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Tobacco companies are beating governments' efforts to stop smoking worldwide | CNN

July 21, 2021. Summarized by summa-bot.

Compression ratio: 23.9%. 2 min read.

Smoking rates, especially among youth, remain too high globally, writes Dr. Kelly Henning. To combat this, governments have to increase their efforts to pass policies that can counter the tobacco industry's relentless push to addict new generations of children.

Per the World Health Organization, more than 80% of smokers live in low- and middle-income countries, which tend to have fewer tobacco control measures in place and higher rates of tobacco-related death and disease.

And while it may be tempting to point the finger at the individual smoker, it is our institutions that are to blame: governments have been too slow to pass policies that we know protect people from the tobacco industry’s relentless push to addict new generations of children.

There are effective, proven strategies that governments can proactively adopt to protect kids from the dangers of tobacco products and the exploitive tactics used by tobacco companies – but countries are moving far too slowly to adopt them.

The WHO has identified six specific tobacco-control measures that are proven to effectively reduce and prevent tobacco use: tobacco-use monitoring, which includes data collection efforts on smoking rates and trends among kids and adults; smoke-free air laws, which prohibit smoking in public places; tobacco cessation programs, including medication-assisted quitting programs covered by public or private insurance; large pictorial warning labels; bans on marketing and advertising; and higher taxes.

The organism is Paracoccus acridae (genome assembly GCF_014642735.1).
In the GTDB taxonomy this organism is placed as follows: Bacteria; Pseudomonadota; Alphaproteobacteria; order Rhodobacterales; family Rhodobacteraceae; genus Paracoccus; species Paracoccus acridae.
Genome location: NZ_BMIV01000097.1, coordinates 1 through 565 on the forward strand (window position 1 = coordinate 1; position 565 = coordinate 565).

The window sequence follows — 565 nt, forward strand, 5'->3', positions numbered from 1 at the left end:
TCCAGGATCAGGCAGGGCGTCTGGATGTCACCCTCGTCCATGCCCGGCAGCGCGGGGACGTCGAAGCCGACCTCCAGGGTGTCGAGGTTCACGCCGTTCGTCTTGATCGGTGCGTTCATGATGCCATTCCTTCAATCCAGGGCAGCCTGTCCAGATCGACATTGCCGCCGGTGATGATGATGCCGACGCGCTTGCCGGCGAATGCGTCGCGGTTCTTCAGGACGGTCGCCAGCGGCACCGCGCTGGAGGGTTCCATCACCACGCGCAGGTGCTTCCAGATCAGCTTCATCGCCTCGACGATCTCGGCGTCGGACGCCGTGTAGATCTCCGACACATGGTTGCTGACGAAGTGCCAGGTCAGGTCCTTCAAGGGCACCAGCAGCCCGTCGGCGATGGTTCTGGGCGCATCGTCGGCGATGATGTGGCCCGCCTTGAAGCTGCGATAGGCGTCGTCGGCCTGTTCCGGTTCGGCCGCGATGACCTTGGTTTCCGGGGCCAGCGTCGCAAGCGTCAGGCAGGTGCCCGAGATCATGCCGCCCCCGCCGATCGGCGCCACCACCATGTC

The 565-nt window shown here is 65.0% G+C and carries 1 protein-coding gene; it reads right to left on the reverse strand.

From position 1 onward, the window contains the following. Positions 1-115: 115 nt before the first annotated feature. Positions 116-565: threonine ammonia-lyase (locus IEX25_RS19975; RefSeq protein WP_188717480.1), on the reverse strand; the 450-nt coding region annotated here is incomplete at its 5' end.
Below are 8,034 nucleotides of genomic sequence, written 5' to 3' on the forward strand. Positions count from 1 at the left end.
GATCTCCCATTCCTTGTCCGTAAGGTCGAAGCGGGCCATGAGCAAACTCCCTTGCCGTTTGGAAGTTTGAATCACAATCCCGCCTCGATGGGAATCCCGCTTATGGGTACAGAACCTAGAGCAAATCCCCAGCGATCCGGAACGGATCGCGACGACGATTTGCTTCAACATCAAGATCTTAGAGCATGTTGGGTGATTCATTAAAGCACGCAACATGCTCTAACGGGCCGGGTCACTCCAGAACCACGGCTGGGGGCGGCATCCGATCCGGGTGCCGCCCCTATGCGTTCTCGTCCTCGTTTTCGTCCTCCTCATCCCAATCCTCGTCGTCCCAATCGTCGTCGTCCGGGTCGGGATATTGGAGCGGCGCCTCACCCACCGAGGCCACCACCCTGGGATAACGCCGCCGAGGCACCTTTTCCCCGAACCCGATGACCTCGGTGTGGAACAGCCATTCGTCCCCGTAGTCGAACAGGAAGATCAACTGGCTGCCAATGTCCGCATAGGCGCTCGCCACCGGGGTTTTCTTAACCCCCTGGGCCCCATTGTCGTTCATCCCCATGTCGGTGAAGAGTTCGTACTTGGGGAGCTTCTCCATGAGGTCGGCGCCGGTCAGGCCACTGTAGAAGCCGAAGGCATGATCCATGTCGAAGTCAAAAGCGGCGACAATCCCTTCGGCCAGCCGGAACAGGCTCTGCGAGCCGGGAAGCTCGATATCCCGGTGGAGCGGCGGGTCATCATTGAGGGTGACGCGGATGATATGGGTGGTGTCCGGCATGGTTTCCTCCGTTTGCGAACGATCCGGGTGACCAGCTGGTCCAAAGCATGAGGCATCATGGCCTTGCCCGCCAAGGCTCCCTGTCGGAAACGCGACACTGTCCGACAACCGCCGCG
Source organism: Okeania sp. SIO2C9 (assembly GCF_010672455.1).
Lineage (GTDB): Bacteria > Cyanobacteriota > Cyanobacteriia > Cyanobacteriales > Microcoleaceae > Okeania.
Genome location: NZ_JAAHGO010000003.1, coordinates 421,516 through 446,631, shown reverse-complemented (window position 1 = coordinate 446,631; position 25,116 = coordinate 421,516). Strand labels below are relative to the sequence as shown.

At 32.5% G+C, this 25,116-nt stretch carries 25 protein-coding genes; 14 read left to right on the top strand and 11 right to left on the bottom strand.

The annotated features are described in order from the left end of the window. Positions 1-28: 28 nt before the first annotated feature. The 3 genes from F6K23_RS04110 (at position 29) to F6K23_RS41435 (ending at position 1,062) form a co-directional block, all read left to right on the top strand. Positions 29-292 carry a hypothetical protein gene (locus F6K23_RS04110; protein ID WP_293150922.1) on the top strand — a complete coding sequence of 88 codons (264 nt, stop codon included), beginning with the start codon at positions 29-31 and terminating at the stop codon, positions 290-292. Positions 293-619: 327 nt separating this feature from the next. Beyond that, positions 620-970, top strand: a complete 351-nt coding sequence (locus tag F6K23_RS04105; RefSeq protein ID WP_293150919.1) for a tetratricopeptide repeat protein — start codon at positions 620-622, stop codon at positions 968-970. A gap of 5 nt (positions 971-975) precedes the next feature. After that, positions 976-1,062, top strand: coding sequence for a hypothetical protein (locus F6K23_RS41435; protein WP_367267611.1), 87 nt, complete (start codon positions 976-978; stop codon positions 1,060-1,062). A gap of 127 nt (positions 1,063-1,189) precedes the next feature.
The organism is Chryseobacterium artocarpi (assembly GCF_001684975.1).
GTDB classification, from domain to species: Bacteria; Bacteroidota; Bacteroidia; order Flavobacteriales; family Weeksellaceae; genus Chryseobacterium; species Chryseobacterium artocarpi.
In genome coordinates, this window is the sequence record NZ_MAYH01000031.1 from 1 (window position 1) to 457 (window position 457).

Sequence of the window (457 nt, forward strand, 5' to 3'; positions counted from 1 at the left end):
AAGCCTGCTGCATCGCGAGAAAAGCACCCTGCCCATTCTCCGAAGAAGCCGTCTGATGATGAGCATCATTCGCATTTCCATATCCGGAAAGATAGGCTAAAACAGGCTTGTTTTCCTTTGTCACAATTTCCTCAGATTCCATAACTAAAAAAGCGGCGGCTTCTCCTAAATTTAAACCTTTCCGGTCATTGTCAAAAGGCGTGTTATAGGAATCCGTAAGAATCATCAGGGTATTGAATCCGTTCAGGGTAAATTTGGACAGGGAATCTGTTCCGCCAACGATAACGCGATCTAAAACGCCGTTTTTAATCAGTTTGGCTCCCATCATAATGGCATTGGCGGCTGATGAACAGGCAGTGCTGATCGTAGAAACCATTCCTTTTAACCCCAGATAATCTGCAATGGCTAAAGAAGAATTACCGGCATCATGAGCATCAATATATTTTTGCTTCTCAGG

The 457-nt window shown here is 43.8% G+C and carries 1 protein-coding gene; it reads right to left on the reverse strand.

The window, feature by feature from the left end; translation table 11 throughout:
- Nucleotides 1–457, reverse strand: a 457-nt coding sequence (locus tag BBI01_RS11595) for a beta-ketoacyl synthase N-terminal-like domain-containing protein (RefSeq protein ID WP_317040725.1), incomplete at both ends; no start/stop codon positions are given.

To take one example: the WHO has identified higher tobacco taxes as one of the most cost-effective policies to reduce cigarette smoking.

Nevertheless, only 14% of the world’s population lives in countries where tobacco taxes are high enough to reduce use.

It has been more than a decade since the federal tobacco tax was increased; pictorial warning labels, finally slated to take effect in 2022, have been blocked in the US for more than a decade due to tobacco company lawsuits and subsequent court rulings; and smoke-free air laws remain a patchwork across states and communities.

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